improve the rates rebate scheme; lower charges for power, gas and telephone; improve access to savings incentives in the form of bonus interest rates on term deposits; and extend transport and other discounts available to seniors.
We propose that the card be developed as a ‘smartcard’ so it can be ‘loaded’ with all of the relevant information associated with the cardholder’s benefits.
For example, when you go to the doctors or the chemist, all the benefits and subsidies you are entitled to will be automatically recorded on the card so you won’t have keep filling out forms.
This will also apply to your lower charges for power, gas and telephone – it will all occur automatically by swiping the card.
The current rates rebate scheme is not accessed by all who might be eligible because many people are not aware of its existence or how to access it.
It provides too little to too few.
With our plan a swipe of the card will establish eligibility and credit the appropriate amount.
You won’t have to play hide and seek with officials to get your entitlement.
Our aim is to see this card become a universally recognised symbol for all of the associated discount schemes, including travel.
What it means in brief is this – “the holder of this card is a valued member of our society. Please give this person every courtesy”.
Also included in our policy, but not part of the Golden Age Card, is the need to dramatically increase funding to the eldercare sector and to remove income and asset testing which was only partially addressed in yesterday’s budget but not in the amounts which will make inroads into what is a sector in crisis.
This policy is based on a vision of our seniors living a better life, with dignity
Already Labour and National have come up with umpteen reasons of why we can’t afford to treat our seniors with dignity.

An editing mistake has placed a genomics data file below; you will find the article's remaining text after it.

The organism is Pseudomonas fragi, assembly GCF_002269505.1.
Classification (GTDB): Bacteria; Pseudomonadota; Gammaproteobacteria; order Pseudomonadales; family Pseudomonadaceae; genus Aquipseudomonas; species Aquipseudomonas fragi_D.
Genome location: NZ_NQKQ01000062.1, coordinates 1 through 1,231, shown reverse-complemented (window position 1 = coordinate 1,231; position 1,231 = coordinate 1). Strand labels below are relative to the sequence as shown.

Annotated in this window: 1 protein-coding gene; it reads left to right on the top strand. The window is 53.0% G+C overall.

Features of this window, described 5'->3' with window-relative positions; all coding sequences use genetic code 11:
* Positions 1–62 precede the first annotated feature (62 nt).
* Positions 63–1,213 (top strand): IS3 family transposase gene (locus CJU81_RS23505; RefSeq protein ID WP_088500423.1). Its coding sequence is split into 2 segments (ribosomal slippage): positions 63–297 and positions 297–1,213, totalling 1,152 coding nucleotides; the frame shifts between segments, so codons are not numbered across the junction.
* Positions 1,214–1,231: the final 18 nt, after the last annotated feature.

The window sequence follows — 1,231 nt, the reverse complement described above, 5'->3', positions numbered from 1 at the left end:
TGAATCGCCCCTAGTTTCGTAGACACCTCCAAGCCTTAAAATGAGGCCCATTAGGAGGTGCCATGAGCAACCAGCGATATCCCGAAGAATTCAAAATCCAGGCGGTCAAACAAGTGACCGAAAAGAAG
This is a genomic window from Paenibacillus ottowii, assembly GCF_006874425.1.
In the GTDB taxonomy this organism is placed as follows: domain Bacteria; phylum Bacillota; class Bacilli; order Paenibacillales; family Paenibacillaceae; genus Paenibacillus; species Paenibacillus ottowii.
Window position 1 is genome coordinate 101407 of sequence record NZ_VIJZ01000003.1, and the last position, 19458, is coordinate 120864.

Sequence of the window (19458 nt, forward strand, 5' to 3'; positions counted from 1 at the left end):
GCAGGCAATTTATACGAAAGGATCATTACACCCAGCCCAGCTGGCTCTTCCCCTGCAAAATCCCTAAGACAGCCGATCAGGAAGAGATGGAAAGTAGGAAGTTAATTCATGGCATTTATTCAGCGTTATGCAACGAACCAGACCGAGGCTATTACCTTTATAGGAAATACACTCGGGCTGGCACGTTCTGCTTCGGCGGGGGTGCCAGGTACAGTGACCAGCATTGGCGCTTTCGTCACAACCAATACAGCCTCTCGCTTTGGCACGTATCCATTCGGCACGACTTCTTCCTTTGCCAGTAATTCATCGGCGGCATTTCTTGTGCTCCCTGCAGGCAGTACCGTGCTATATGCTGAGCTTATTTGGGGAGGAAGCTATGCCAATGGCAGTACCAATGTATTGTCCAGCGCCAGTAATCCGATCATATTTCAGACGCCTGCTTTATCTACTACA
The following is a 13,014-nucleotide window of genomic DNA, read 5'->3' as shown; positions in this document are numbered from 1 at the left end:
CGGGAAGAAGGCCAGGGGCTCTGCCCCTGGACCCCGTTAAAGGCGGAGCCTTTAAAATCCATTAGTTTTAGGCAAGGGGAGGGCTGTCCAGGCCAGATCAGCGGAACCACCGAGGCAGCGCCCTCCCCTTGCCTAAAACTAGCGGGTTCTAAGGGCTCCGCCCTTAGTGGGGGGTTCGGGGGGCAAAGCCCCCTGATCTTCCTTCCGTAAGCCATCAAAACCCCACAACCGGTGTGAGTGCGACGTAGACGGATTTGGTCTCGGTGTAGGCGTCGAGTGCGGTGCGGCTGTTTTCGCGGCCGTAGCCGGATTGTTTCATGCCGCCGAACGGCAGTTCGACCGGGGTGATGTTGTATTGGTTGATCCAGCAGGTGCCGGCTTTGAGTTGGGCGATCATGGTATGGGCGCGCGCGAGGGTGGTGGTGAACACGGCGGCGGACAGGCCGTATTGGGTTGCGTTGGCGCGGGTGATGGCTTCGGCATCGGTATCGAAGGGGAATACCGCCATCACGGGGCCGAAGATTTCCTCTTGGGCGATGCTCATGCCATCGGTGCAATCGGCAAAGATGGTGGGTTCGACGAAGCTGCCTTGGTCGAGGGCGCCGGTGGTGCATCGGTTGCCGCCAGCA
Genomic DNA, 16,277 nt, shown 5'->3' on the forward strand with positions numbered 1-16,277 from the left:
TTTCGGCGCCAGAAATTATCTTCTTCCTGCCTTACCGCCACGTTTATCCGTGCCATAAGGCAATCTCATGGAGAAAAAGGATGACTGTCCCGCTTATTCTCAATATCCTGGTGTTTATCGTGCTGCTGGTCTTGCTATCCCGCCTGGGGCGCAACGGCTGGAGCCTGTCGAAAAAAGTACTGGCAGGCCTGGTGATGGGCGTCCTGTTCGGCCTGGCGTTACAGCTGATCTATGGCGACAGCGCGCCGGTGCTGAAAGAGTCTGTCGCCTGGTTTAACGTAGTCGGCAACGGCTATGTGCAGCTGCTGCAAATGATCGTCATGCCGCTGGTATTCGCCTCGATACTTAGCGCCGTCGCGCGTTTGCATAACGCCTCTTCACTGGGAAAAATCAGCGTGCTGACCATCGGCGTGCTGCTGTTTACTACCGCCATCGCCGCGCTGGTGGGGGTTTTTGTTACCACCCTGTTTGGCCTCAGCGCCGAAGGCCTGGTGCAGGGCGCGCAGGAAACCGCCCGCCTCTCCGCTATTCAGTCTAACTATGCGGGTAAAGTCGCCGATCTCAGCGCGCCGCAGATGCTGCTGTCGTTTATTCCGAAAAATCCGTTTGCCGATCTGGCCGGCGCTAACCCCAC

We say with a little leadership and refocusing of priorities it can be done. Do you know something, they are going to spend $170,000 on sex-change operations but I want to be helpful, so I have got some advice – if you have a cataract problem, or a hip problem then apply for a sex change operation and get the hip or cataract operation done at the same time. But, my suggestion to you is… get the cataract or hip operation done first and the moment you can see or walk – get out of bed and start running. On a serious note though, I have had one offer from a Wairarapa farmer who has kindly offered to perform many of the male-female operations totally free of charge!
Your choice now is to decide which type of leadership that you want to follow.
Crunch time is coming.
Labour and National have both reiterated that they will be sticking with the present superannuation system.
That means that they are happy to let the rate continue falling below 65 percent.
We say that is not good enough.
New Zealand First is committed to the concept of our senior citizens living out their lives in dignity and some comfort– not shivering under a blanket in a dark corner.
We say, vote for a better way of life for you and your families.
Vote New Zealand First with your party vote.
We will make it happen.